Yesterday I was working from home, as I mostly do on a Monday. It was a busy day, but not so densely packed that I didn’t have time to take in some fresh air at lunch time. In fact, I did something that I have recently taken to doing and wandered the length of Lewisham’s market stalls – just two minutes from home – to ask the stall holders if any of them had any waste products that could go into my compost bin.
In recent weeks I have learnt just how willingly the local stall holders give the gift of their green waste which otherwise goes into the immense bins provided by our local council for disposal elsewhere. Yesterday I even had advice from one stall holder – let us know in the morning or the day before that you’ll be coming to collect and we’ll save it for you.
I would add that, as the recipient of this largesse I am delighted. It’s not just that I hope, quite soon, to have the best fed worms in the whole of South East London and, in time, a steady supply of compost to improve the soil in my garden. It’s not even because, until recently, I hadn’t thought to ask. It’s also because, at a young age, I somehow learnt “not to put people to any trouble” by making a request. I still have to remind myself that that was then and this is now as part of my preparation for making a request. And yes, because it’s a request I am learning joyfully to accept a yes or a no.
I know I am not alone. I invite you to take a moment to ask yourself how often and how openly, you – and others in your organisation – make requests. And I do mean a request – an open question of someone who might be able to help you and with the option for the person you are asking to respond with a yes or no. I also invite you to reflect on how willingly you and those you lead own the personal needs that sit behind the request. This is the difference, for example, between saying could we meet at 4pm so that I can get away by 5.30pm to support my partner at home and saying actually, I’m not available at 6pm or maybe even meeting your boss at 6pm and adding it as just one more example to stoke the fire of slow-burning resentment and ill health.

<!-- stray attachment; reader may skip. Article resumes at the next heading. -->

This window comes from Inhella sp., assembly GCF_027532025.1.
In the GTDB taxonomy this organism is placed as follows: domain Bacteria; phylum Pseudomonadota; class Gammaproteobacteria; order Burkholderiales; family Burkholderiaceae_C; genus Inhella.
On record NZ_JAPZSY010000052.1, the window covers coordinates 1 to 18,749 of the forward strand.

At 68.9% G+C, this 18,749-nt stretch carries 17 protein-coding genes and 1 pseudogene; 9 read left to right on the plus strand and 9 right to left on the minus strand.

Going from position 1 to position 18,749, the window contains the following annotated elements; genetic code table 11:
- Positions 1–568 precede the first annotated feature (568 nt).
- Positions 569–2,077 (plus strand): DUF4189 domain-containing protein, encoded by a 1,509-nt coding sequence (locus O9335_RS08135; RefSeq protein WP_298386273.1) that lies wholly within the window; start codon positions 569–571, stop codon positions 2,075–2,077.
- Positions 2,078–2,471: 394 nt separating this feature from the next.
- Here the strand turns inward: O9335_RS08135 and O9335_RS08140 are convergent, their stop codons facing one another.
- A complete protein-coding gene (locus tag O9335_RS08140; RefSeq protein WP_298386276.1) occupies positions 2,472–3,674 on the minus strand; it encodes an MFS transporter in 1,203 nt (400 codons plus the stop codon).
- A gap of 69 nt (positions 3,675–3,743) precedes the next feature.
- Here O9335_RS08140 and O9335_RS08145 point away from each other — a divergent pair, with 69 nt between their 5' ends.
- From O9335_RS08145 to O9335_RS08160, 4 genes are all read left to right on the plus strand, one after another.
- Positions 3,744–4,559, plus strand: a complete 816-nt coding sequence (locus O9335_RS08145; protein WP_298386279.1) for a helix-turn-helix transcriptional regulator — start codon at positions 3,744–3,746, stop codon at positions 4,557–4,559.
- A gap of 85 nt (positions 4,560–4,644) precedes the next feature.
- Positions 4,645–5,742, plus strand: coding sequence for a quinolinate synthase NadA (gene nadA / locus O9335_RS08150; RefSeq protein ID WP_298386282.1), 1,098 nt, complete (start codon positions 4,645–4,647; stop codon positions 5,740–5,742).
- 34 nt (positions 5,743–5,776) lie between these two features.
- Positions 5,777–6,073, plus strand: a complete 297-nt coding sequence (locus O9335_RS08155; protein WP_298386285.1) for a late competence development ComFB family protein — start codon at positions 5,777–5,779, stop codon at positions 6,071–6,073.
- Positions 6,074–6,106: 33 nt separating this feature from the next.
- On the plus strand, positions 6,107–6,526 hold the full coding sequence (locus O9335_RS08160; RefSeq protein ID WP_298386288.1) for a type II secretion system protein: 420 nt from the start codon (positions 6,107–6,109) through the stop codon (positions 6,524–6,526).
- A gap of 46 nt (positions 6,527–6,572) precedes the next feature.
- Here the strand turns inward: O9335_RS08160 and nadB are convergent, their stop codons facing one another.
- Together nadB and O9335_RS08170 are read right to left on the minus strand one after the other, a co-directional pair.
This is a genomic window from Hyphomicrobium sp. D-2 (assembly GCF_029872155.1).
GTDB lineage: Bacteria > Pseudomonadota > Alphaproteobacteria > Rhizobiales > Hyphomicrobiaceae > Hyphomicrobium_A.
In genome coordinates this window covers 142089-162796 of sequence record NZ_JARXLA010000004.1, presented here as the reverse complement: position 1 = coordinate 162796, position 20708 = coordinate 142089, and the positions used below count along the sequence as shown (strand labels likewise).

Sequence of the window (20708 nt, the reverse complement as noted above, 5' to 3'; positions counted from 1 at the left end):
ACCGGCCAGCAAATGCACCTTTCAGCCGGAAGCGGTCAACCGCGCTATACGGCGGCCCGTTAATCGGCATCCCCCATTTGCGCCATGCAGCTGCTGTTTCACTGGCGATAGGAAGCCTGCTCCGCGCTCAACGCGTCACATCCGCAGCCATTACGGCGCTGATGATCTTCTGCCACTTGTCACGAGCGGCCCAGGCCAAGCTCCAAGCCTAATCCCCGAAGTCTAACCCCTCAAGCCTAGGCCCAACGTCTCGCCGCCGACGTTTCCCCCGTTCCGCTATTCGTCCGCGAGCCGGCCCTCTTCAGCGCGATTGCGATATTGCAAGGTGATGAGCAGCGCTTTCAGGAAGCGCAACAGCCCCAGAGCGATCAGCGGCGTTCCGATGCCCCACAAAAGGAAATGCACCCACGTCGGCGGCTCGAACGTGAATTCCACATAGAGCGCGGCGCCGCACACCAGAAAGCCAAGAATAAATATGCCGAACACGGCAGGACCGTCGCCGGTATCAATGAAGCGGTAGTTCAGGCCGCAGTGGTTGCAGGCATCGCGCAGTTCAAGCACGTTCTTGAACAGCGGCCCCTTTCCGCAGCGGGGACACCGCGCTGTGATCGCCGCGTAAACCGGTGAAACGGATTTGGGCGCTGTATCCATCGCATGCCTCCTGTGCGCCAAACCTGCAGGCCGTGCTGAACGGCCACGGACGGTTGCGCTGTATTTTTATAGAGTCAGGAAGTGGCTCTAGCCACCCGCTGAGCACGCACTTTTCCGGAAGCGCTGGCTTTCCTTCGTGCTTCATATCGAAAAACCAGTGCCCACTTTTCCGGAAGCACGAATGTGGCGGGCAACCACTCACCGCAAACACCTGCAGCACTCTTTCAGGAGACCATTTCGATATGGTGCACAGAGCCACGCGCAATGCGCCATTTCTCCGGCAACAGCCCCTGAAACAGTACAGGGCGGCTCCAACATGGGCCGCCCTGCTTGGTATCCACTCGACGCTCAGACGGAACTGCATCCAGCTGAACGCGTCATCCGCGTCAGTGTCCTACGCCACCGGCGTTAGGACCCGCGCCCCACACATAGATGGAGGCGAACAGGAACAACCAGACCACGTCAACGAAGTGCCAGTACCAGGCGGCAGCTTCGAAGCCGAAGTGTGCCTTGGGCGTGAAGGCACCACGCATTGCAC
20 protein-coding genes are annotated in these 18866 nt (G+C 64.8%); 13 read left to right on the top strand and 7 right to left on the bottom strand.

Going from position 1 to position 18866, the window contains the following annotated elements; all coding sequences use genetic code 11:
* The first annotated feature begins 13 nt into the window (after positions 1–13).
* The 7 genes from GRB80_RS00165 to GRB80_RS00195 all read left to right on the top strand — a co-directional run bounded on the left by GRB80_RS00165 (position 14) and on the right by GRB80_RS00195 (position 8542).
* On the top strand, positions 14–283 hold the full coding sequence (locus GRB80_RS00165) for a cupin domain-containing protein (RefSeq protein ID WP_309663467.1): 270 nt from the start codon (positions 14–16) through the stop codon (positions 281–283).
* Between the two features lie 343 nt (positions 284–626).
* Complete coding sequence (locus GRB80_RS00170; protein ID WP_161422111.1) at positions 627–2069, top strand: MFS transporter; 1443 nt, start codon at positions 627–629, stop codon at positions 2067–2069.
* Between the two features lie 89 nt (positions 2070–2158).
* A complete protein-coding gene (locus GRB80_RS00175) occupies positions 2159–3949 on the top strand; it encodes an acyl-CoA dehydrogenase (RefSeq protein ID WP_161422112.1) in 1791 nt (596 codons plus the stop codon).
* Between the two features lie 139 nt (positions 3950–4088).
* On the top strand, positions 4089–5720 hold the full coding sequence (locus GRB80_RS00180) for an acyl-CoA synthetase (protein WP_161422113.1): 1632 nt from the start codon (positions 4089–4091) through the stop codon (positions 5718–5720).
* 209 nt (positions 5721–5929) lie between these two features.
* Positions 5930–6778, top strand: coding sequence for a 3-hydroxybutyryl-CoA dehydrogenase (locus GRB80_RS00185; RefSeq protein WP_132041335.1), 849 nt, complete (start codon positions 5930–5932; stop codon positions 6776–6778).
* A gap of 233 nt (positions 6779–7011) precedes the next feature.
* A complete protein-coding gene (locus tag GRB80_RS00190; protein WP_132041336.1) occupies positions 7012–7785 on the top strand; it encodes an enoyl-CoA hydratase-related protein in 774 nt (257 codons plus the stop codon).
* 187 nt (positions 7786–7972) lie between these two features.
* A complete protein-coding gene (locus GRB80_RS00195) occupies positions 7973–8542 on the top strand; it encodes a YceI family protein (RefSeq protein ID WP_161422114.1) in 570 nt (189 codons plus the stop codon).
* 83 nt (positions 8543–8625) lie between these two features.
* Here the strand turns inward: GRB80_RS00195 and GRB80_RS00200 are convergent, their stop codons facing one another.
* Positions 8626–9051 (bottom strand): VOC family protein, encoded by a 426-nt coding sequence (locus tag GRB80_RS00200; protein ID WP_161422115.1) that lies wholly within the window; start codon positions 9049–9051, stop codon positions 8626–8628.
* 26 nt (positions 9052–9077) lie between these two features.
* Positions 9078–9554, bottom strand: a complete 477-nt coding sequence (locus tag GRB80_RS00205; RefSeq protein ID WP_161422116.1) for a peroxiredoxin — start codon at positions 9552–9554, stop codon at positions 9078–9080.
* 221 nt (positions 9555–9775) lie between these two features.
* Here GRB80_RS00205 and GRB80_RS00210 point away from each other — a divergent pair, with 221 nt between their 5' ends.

Because yes, there are things that people do to avoid making requests – because to make a request is often to share information about our needs and to open ourselves up to a no and to all the meanings we make of that no. Making requests can leave us feeling oddly vulnerable, even when we have managed to persuade ourselves that it’s a perfectly acceptable thing to do.
What do we do instead? Here are just a few examples. They all come with a price. Which ones are prevalent in your organisation?
- Ask a quasi request (“Make sure you check the report before you send it off, will you?”). The substance of the request is vague, the language is part instruction, part request. We haven’t asked the person of whom we’re making the request if they can do what we ask;
- Assume that any half decent member of staff will know what to do and feel angry when they don’t deliver. (In many organisations staff think this way about their colleagues and even their boss. In senior leadership roles, we set the tone);
- Wrap up a request, for example by assigning the need for the request to the organisation rather than honestly reflecting on and sharing our own needs. Especially when we are in senior roles, this can make it hard for people to say no, though it may lead to all sorts of problems – including a kind of thoughtless obedience or quiet disobedience (yes minister style);
- Tell ourselves that someone wouldn’t cope or would do their nut (or similar) if we made a request. This is a great get-out clause – it may be true and, even so, it may mask a more personal reason why we are not making requests.
The approach people have to making requests in your organisation is part of organisational culture and it has significant implications for your organisation’s ability to achieve its aims. I invite you to a seven-day curiosity exercise – just take time to notice the culture in your organisation around making requests.